We carried out simulations using Remcom (Remcom, State College, PA) on a two element Figure 8 coil similar to that described by Alfonsetti et al.7 These simulations were virtually identical to those described in reference 7. We then imaged an anthropomorphic prostate phantom (Custom made by Yezitronix, Montreal, Canada) based on their Multi-Modality phantom (Model S-MM-2.3) in a Philips 3T Ingenia scanner with the transverse-field RF surface coil (two element Figure 8 coil, dimensions are given in Figure 1) and with a standard ERC prostate coil. The transverse-field RF surface coil was positioned at the inferior end of the prostate phantom and oriented perpendicularly to the Zeeman field of the scanner, whereas the ERC was inserted into the phantom. A 12 channel posterior and 16 channel anterior array were also used in all acquisitions. Multi-slice axial T2 TSE images were acquired with the following parameters: TR/TE = 2000/110 msec, FOV = 180x180 mm, acquisition matrix = 400x297, slice thickness = 2.5 mm. No acceleration was employed. A second set of images was acquired without RF or gradients to measure noise for subsequent SNR measurements. The scan time was 2 ½ minutes.

Results and Discussion

The images acquired on the phantom with the two coil configurations are shown in Figure 2. The SNR was measured for 2 ROIs in each of 5 axial slices within the phantom. The variations in the ratios of the SNR of similar ROIs for the two coil configurations with the distance of the ROI from the Figure 8 RF coil are shown in Figure 2. Note that the sensitivity of each coil decreased with distance from the coil. The SNR of the Figure 8 coil was greater than that of the ERC for ROIs close to the Figure 8 coil but far from the ERC. The Figure 8 coil gave at least 70% of the SNR of the ERC up to 6 cm from the coil.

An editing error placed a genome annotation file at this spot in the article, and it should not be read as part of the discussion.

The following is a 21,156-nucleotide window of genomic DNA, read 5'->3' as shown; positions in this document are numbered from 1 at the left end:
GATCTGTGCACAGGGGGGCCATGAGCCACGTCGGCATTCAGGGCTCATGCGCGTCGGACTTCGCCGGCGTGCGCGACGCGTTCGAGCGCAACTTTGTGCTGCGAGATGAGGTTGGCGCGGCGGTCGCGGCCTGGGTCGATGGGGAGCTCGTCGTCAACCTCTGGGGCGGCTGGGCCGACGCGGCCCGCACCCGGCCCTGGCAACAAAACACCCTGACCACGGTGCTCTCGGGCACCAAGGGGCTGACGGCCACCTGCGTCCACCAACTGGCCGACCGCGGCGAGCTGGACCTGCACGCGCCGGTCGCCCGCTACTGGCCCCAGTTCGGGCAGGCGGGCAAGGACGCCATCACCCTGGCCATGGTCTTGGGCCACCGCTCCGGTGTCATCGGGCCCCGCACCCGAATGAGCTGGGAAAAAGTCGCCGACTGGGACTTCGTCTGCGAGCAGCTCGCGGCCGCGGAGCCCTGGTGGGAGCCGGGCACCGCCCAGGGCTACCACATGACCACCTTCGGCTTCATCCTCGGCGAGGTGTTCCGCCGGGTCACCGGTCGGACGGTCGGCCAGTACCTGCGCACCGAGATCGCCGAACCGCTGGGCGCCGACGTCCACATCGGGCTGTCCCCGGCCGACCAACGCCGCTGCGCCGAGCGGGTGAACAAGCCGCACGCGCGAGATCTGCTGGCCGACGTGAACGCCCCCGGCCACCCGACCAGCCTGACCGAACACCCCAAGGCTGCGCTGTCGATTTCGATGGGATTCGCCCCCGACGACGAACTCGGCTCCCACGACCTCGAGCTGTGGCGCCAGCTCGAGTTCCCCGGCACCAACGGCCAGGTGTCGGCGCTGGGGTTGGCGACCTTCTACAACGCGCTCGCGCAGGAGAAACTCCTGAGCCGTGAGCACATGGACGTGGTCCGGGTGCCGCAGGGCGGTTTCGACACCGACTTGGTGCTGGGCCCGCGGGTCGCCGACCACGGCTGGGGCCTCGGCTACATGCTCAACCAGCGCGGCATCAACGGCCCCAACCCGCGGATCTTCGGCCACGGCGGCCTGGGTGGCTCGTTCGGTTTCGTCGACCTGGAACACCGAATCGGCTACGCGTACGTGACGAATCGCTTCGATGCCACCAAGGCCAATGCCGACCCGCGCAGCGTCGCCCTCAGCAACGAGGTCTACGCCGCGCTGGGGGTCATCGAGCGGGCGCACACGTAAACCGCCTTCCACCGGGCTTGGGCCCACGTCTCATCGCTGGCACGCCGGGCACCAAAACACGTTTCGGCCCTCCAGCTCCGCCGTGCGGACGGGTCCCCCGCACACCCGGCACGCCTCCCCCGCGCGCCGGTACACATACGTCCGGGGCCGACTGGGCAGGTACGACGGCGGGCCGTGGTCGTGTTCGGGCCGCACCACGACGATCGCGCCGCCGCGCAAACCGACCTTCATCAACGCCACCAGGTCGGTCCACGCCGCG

The results presented here show that using a multi-coil array including an external transverse coil designed to be placed on the perineum may produce MR images of the prostate at 3T that have improved SNR over other external coil designs. This coil design could streamline coil positioning and minimize any issues with patient discomfort.


Grant funding CPRIT R1107.


1. Schnall MD, Lenkinski RE, Pollack HM, Imai Y, Kressel HY. PROSTATE - MR Imaging With An Endorectal Surface Coil. Radiology. 1989;172(2):570-574.

2. Schnall MD, Imai Y, Tomaszewski J, Pollack HM, Lenkinski RE, Kressel HY. Prostate-Cancer - Local Staging With Endorectal Surface Coil MR Imaging. Radiology. 1991;178(3):797-802.